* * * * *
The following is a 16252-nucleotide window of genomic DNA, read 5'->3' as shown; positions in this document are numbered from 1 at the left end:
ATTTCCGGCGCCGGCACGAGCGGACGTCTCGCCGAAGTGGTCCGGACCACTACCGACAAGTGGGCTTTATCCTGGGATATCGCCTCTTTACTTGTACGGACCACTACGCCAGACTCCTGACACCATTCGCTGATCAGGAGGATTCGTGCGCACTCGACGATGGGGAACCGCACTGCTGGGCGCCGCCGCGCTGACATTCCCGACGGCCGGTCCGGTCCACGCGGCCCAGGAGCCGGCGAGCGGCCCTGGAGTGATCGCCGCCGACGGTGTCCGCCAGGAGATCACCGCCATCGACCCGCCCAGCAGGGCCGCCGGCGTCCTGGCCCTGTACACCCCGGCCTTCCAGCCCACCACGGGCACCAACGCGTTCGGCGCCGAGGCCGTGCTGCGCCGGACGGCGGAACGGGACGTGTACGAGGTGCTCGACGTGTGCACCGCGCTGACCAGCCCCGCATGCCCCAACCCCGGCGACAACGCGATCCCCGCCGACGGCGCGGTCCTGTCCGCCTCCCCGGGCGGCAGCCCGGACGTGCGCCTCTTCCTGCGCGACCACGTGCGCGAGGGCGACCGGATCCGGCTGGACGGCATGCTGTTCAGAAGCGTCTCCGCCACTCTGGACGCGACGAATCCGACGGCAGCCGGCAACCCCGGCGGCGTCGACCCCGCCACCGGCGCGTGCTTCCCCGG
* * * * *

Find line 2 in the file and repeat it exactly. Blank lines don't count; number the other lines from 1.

ATTTCCGGCGCCGGCACGAGCGGACGTCTCGCCGAAGTGGTCCGGACCACTACCGACAAGTGGGCTTTATCCTGGGATATCGCCTCTTTACTTGTACGGACCACTACGCCAGACTCCTGACACCATTCGCTGATCAGGAGGATTCGTGCGCACTCGACGATGGGGAACCGCACTGCTGGGCGCCGCCGCGCTGACATTCCCGACGGCCGGTCCGGTCCACGCGGCCCAGGAGCCGGCGAGCGGCCCTGGAGTGATCGCCGCCGACGGTGTCCGCCAGGAGATCACCGCCATCGACCCGCCCAGCAGGGCCGCCGGCGTCCTGGCCCTGTACACCCCGGCCTTCCAGCCCACCACGGGCACCAACGCGTTCGGCGCCGAGGCCGTGCTGCGCCGGACGGCGGAACGGGACGTGTACGAGGTGCTCGACGTGTGCACCGCGCTGACCAGCCCCGCATGCCCCAACCCCGGCGACAACGCGATCCCCGCCGACGGCGCGGTCCTGTCCGCCTCCCCGGGCGGCAGCCCGGACGTGCGCCTCTTCCTGCGCGACCACGTGCGCGAGGGCGACCGGATCCGGCTGGACGGCATGCTGTTCAGAAGCGTCTCCGCCACTCTGGACGCGACGAATCCGACGGCAGCCGGCAACCCCGGCGGCGTCGACCCCGCCACCGGCGCGTGCTTCCCCGG